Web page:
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Human Trafficking: Modern Day Slavery

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In 1865, the 13th Amendment to the United States Constitution ended the institution of slavery (McGough). Even though slavery was abolished, modern day slavery still exists and has evolved under a different appearance and is known as “Human Trafficking” in today’s society. Each year, thousands of people are trafficked across borders or internally, and exploited for cheap labor or sexual services. According to the U.S. Federal Law, human trafficking consists of children involved in sex trade, adults who are coerced or deceived into commercial sex, anyone forced into different forms of labor or services (Polaris Project). Human trafficking is a human rights violation; it is a crime against the dignity and integrity of an individual. It is the trading of human beings as commodities. It is “modern-day slavery” with more slaves at work today than there has ever been at any point in history.
Human trafficking is the third most profitable and fastest growing criminal activity in the world, after guns and ammunition and drugs. Roughly 2.5 million people are trafficked every year, they are recruited through some form of coercion or deception and exploited, mainly for forced labor or sexual exploitation. The market value of human trafficking is approximately $32 billion per year. (Polaris Project.) “This is a global problem, no country is spared.” (Slavery Today). About three out of every 1,000 persons worldwide are trafficked at any given point in time. Women and children are the primary targets, but men are also trafficked. Forced labor claims 20.9 million victims, of whom 90% are exploited in the private economy (Slavery Today).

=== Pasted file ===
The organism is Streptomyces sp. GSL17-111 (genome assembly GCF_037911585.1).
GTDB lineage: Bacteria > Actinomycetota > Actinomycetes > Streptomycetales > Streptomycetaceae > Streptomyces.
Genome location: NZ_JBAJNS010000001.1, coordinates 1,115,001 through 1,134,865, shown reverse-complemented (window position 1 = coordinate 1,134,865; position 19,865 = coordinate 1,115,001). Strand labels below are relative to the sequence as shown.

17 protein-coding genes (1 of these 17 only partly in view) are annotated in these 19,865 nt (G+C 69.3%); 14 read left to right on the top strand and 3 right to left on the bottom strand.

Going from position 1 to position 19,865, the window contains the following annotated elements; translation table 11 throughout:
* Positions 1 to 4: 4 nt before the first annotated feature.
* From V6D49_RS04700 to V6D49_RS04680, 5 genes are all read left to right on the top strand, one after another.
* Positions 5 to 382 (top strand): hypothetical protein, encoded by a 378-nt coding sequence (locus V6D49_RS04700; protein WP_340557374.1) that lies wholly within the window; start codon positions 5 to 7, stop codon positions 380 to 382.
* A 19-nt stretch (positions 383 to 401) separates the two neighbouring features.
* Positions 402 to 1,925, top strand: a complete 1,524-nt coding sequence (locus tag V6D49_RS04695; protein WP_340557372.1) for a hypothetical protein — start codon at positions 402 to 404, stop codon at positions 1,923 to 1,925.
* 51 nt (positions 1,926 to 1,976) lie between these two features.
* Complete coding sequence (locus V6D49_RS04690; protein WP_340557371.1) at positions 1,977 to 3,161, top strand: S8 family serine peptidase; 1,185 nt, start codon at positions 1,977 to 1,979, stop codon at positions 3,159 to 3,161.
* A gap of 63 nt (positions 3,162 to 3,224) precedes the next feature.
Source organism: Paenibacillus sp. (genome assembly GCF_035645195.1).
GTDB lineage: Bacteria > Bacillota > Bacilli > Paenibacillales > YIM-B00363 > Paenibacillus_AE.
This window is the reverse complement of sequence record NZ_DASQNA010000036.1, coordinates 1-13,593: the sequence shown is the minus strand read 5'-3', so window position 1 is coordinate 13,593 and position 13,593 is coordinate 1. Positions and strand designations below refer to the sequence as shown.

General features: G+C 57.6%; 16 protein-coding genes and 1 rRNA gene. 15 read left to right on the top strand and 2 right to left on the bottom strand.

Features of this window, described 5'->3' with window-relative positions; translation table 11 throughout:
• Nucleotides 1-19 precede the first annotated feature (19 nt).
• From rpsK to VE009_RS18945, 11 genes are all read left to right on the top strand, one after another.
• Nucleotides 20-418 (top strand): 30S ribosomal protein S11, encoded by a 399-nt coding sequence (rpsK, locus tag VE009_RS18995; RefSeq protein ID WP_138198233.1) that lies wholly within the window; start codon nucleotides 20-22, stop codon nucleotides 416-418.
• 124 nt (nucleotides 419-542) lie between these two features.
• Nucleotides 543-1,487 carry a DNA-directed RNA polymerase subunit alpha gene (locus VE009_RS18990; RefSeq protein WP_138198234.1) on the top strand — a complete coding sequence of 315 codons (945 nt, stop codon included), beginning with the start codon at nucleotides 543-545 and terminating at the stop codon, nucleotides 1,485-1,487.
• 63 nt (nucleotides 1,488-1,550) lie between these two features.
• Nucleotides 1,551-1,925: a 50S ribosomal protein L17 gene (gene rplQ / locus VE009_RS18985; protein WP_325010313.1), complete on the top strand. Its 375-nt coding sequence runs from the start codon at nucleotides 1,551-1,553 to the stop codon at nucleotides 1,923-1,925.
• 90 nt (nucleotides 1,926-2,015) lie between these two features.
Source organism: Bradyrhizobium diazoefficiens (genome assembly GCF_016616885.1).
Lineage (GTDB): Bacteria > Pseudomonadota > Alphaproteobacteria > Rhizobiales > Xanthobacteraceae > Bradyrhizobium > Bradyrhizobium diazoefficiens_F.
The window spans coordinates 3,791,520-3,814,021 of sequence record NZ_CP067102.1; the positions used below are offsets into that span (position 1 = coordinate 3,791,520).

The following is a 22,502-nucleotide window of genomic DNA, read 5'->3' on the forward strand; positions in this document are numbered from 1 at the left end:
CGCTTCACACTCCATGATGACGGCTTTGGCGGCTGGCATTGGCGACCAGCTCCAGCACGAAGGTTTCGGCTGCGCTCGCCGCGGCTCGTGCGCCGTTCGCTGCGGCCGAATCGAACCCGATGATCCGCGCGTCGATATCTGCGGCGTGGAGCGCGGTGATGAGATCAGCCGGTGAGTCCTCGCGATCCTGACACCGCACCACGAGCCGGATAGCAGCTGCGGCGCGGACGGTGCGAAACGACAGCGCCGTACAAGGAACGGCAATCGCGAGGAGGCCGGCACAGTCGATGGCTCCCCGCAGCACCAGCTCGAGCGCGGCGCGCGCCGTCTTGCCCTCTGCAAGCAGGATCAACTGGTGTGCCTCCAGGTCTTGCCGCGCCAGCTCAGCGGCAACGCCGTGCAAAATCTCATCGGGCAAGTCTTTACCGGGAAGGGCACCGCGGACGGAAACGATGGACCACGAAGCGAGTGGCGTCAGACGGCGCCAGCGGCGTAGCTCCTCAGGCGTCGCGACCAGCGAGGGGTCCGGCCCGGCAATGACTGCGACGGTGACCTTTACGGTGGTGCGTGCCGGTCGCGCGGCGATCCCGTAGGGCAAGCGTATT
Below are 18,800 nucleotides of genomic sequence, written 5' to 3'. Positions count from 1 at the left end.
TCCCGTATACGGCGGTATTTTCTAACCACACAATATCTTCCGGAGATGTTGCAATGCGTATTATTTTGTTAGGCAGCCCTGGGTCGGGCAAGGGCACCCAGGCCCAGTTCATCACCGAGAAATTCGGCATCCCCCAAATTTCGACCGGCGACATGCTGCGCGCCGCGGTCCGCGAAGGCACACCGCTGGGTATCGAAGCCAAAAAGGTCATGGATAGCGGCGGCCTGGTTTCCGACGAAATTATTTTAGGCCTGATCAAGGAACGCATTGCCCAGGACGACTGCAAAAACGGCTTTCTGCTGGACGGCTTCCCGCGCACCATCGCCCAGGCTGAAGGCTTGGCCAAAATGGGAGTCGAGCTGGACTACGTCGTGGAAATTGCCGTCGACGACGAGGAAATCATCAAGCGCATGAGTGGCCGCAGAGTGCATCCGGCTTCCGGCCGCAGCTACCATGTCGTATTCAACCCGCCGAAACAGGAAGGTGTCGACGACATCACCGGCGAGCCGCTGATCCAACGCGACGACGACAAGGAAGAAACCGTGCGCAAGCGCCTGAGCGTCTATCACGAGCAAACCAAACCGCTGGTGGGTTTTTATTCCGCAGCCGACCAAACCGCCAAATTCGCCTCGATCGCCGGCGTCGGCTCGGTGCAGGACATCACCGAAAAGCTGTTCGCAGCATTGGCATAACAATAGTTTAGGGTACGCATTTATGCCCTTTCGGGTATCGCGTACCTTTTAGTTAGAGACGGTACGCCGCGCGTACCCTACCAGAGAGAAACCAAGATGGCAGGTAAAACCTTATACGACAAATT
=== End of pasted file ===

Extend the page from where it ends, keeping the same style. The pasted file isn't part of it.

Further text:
Victims of human trafficking are subjected to force, fraud, or coercion for the purpose of commercial sex, d...

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...to laws and increasing funding on the federal level; they were authorized more than 50 million dollars in federal funding for victim assistance, investigations and prosecutions, and critical prevention efforts. Their advocacy efforts were critical in supporting the passage of the Trafficking Victims Protection and Reauthorization Acts or 2008 and 2013. The Polaris Project also launched “Vision 2020” in 2012, to help expand their impact on a global scale by mapping, connecting and supporting human trafficking hotlines globally (Polaris Project).
In just this year alone thirty-nine state legislatures passed anti-trafficking laws, and for the first time a majority of states have considerable laws to fight against trafficking. In the last hundred years, the end of human trafficking has successfully become closer and more attainable than years before. (Polaris Project).
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